(No offense to academia intended)

While its true that a data scientists appetite for data is insatiable, stake holders of data projects are often unknowingly misleading about the condition, quantity and availability of the data they believe they have.

Kaggle’s recent survey on the state of ML captures the frustration of the data practitioner well, with 50% of respondents complaining about dirty data and 30% saying data is hard to access.

What barriers do data scientists face at work -from Kaggles 2017 ML Survey (https://www.kaggle.com/surveys/2017)

Training Data

It’s been popular to say that “Data is the new oil” as if just having data makes us the owners of a valuable commodity that can easily be transformed into cash. But the original quote, from Clive Humby (In 2006 no less) was a little more nuanced:

Data is the new oil. It’s valuable, but if unrefined it cannot really be used. It has to be changed into gas, plastic, chemicals, etc to create a valuable entity that drives profitable activity;

In the era of Differentiable Programming or Deep Learning or Software 2.0 or whatever you’d like to call it, Christopher Re’s modification is ever more fitting

Source (http://dawn.cs.stanford.edu/2017/05/08/snorkel/)

In this era, just having “data” is not even having a raw material, “data” is now a precursor for the raw material, Training Data. To complete the analogy, training data is “refined” by a model to produce a commodity of value.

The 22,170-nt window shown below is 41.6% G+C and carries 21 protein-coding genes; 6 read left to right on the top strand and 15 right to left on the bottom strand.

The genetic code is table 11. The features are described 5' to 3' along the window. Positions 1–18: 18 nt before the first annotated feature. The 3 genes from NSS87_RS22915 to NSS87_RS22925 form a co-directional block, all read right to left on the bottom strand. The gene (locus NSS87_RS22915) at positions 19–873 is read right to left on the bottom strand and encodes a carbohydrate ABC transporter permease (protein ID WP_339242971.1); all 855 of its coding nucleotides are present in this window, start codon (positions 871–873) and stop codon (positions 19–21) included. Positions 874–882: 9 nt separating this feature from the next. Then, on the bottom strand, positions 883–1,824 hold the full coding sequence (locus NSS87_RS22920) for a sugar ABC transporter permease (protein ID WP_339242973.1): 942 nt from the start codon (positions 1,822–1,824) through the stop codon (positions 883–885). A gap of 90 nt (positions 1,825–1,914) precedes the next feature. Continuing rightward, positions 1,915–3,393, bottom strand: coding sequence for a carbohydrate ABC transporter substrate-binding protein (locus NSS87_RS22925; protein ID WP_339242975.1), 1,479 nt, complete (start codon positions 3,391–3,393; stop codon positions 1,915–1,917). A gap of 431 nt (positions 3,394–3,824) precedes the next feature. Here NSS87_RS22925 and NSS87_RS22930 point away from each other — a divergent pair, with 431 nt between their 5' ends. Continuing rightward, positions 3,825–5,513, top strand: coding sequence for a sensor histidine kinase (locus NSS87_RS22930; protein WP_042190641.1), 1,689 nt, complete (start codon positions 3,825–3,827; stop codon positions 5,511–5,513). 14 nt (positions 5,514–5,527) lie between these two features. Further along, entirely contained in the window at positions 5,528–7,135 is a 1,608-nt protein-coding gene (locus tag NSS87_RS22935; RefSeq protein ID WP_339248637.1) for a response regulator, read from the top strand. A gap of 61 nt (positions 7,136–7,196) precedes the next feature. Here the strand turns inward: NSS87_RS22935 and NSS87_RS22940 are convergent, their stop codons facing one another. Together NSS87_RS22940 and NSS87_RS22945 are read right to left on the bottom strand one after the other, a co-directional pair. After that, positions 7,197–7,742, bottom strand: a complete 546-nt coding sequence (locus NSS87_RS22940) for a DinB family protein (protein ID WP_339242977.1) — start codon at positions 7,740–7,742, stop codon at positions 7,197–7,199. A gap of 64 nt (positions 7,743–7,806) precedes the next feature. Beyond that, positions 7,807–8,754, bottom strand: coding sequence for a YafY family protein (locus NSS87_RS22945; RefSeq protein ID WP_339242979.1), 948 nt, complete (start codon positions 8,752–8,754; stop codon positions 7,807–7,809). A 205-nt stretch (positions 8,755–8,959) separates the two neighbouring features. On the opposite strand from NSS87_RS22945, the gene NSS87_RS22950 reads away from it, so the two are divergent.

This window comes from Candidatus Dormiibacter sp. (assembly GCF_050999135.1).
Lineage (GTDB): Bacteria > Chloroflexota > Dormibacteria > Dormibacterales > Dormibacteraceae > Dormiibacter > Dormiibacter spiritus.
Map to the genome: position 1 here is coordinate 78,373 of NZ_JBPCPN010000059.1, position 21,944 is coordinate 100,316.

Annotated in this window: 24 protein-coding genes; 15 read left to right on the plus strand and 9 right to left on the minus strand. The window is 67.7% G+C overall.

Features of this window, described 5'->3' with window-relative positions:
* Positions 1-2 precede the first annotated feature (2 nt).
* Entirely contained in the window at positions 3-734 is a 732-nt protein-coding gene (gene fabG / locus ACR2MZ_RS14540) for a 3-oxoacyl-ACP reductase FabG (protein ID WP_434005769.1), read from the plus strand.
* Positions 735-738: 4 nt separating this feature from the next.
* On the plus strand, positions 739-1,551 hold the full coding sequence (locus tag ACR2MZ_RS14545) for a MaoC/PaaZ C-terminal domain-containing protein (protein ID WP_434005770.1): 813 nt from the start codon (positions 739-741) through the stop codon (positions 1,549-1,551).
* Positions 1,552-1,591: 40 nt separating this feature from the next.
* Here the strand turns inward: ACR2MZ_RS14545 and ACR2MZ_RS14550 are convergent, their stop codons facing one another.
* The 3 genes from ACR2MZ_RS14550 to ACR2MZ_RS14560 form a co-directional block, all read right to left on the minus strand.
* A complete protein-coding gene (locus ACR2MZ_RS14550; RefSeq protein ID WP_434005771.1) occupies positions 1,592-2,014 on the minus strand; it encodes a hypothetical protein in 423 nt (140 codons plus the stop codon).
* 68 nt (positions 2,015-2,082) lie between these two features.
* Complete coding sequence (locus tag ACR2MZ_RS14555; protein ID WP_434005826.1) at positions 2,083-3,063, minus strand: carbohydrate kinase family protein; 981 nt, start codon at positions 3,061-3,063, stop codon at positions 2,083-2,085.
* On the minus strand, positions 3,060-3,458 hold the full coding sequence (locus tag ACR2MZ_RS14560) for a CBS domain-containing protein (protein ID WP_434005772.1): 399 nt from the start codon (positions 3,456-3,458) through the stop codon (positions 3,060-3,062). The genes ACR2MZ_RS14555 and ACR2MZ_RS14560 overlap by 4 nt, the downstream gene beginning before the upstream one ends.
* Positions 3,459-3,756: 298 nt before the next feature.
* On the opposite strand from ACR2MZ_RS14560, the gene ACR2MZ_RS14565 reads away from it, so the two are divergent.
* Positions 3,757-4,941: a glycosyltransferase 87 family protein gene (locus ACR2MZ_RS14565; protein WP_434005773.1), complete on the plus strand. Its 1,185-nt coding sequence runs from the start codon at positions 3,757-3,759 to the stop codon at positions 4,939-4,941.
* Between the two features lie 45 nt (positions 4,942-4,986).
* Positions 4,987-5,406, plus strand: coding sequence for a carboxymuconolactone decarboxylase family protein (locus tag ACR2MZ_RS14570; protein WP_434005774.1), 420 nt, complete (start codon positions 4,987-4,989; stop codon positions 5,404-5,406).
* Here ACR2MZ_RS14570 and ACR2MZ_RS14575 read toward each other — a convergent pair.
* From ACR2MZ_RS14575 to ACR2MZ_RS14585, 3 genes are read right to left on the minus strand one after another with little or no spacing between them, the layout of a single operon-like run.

The Key to Success

This has implications for data practitioners and for their stakeholders. For the stakeholder, its crucial to understand that the “data” part of the organisation encompasses multiple functions: Sourcing raw data, converting the raw data to Training Data and finally producing models.

For us practitioners, the key to a successful delivery is managing our data. That means executing an annotation process, having controls to measure its throughput and quality and being able to consistently report progress against a static, high quality test set.

When Karpathy said “programmers of tomorrow … collect, clean, manipulate, label, analyze and visualize data” he wasn’t kidding. The algorithms for leveraging data are a git pull away, the differentiator for success is in execution on the data side. Expecting otherwise seems puzzling, to quote Charles Babbage:

On two occasions I have been asked, “Pray, Mr. Babbage, if you put into the machine wrong figures, will the right answers come out?” … I am not able rightly to apprehend the kind of confusion of ideas that could provoke such a question.
Charles Babbage, Passages from the Life of a Philosopher